13 Reasons Why is a Netflix drama about a teenager. It has been accused of glamorizing or normalizing suicide. However, is it also an opportunity to start a difficult conversation.
Chances are if you have a teenager in your home, or you are a fan of Netflix shows, then you will have heard of 13 Reasons Why.
The show looks at the teen Hannah Baker, who, despite coming from a picture-perfect family in an even more picture-perfect town, ended up committing suicide.
She shares her story via 13 audio tapes, which, after her death, are shared between her friendship group. In particular, her best friend Clay Jensen who had no idea about the bullying and trauma that Hannah had faced at the hands of other children in her school group. This includes witnessing a sexual assault on a friend to being assaulted by the most popular boy in school.
Along with these horrible events, Hannah finds herself being ostracised by the rest of her friends, which leads her to take her own life.
13 Reasons Why is therefore relatable and accessible to teenagers who will have seen parts of this in their own school.
Suicide Rates Amongst Teens in the US and Overseas
From 2007 to 2018, the rate of suicide in the US for those aged 10-24 increased by nearly 60%. In 2007 the suicide rate in this age group was 6.8 per 100,000; however, during 2018, it was reported that this figure was now at 10.7 per 100,000. It is roughly 11% of all teenage deaths.
This trend was all over the US states, although it seemed to be highest in Alaska. With South Dakota, Montana and Wyoming also showing high rates. It is even higher in the rest of the world as a percentage due to lower homicide rates and car accidents. Comparable data is difficult but using this journal article it is far higher in young men in all countries. This data is all pre-broadcast of 13 Reasons Why.
What is the Effect of 13 Reasons Why?
We know it is hard to see how one TV program can impact teen suicide rates; however, it is much easier to see how teens can be influenced by what they see on TV. This is especially true if they are already in a fragile state of mind. Like the case of Molly Russell, children have access to far darker portrayals on social media, and education is by far the best means of defence rather than burying our heads in the sand.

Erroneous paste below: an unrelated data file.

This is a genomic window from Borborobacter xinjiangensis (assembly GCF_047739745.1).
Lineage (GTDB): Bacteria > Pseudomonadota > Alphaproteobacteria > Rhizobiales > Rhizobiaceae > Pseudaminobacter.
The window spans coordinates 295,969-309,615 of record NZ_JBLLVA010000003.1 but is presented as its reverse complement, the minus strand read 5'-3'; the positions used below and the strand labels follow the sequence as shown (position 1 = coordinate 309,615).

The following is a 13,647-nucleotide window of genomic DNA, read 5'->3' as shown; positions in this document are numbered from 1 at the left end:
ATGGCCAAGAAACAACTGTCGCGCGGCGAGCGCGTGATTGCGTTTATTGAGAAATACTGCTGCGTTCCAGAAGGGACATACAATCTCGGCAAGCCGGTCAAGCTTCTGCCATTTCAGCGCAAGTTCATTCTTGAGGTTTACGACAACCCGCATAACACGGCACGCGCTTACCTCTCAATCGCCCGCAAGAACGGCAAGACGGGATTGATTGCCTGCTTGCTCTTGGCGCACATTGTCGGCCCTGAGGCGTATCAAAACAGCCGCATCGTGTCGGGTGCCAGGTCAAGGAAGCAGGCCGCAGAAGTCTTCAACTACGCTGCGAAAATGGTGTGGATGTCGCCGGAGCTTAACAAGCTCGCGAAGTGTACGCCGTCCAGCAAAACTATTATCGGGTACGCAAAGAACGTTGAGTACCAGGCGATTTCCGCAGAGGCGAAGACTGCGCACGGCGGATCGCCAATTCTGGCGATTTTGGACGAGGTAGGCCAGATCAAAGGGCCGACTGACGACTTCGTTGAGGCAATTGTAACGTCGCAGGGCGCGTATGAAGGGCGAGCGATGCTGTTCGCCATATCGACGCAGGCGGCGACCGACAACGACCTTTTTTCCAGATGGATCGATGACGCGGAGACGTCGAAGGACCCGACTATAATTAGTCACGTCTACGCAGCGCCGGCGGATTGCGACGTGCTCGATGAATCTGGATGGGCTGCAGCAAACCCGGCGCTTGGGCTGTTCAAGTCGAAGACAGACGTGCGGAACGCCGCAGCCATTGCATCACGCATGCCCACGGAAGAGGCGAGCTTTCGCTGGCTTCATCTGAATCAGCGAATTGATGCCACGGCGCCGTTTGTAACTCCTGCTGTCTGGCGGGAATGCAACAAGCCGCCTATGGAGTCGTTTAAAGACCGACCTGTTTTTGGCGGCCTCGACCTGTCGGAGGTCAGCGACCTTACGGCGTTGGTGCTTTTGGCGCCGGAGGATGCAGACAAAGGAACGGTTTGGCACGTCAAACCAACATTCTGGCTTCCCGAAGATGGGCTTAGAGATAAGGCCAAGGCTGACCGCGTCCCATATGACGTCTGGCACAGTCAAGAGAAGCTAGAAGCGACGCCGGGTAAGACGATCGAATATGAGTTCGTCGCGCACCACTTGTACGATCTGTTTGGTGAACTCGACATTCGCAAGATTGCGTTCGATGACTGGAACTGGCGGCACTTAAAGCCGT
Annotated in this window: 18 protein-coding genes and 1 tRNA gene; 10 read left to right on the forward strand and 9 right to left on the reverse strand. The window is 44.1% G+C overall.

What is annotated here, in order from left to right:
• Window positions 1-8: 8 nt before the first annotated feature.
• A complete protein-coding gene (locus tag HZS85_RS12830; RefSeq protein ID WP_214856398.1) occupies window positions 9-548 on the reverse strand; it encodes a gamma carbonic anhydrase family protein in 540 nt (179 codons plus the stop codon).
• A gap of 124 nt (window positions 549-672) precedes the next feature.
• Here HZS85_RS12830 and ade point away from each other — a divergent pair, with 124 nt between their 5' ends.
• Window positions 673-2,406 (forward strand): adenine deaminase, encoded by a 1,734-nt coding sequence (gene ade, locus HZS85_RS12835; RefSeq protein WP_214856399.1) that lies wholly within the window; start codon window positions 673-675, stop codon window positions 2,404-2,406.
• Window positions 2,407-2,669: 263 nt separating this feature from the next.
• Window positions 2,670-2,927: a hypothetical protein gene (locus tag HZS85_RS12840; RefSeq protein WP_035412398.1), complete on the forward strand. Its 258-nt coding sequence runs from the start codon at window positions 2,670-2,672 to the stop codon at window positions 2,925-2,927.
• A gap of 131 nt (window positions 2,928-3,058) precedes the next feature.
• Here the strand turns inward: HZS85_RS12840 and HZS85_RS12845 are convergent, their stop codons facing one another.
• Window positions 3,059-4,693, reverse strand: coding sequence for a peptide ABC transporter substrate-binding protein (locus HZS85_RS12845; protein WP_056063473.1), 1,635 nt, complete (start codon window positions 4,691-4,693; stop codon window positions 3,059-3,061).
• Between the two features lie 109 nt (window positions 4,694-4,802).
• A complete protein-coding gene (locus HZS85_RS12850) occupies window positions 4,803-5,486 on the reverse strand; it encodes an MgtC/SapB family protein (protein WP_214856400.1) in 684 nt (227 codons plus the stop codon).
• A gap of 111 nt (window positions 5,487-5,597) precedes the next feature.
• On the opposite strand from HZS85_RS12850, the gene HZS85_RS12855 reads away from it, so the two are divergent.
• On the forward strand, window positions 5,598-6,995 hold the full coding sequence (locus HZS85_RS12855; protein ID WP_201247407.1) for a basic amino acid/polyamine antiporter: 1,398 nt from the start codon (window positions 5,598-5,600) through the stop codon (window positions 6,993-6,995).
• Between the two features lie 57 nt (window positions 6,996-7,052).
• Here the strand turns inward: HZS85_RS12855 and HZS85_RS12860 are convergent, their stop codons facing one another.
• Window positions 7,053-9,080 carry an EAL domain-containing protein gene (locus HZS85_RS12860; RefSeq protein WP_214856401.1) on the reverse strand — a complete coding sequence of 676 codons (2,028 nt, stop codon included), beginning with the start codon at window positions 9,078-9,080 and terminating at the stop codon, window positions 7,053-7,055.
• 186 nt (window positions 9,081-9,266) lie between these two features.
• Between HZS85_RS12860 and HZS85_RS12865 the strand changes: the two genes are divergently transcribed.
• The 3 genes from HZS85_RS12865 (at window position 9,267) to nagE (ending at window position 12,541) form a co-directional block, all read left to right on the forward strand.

There is a chance that someone who feels ignored, disliked or bullied, will see that the only way Hannah could be heard is to end it all. There is a sense of falling in awe with the drama post suicide, rather than focusing on the actual act of suicide itself, which is not a healthy approach for those who have mental health issues already.
One positive thing to come out of this particular TV show and its popularity is that it opens up discussions about complex subjects. Online bullying, physical bullying, and suicide can be difficult subjects for teenagers as parents. You want to ensure that your children know about it, but you don’t want them to think that it is a viable choice for them to make.
With this in mind, it is good to have a TV show that allows teens and their parents to broach the subject and discuss the key factors related to suicide and mental health issues in general. It is just as essential to ensure that your children understand where they can go if they need to talk to someone so that they don’t end up feeling that suicide is the only option open to them.
Final Thoughts on 13 Reasons Why
Whether this program is a positive or negative influence on children is unsure. It does normalize the idea of suicide, in the same way that programmes with drug taking do. However, suicide is already out there amongst our children. Rather than be reactive and panic if you find your child has been watching it, talk about suicide with them and the difference between films and real-life. It is also a great opportunity to confirm who they can speak to if they have an issue and other topics in the film.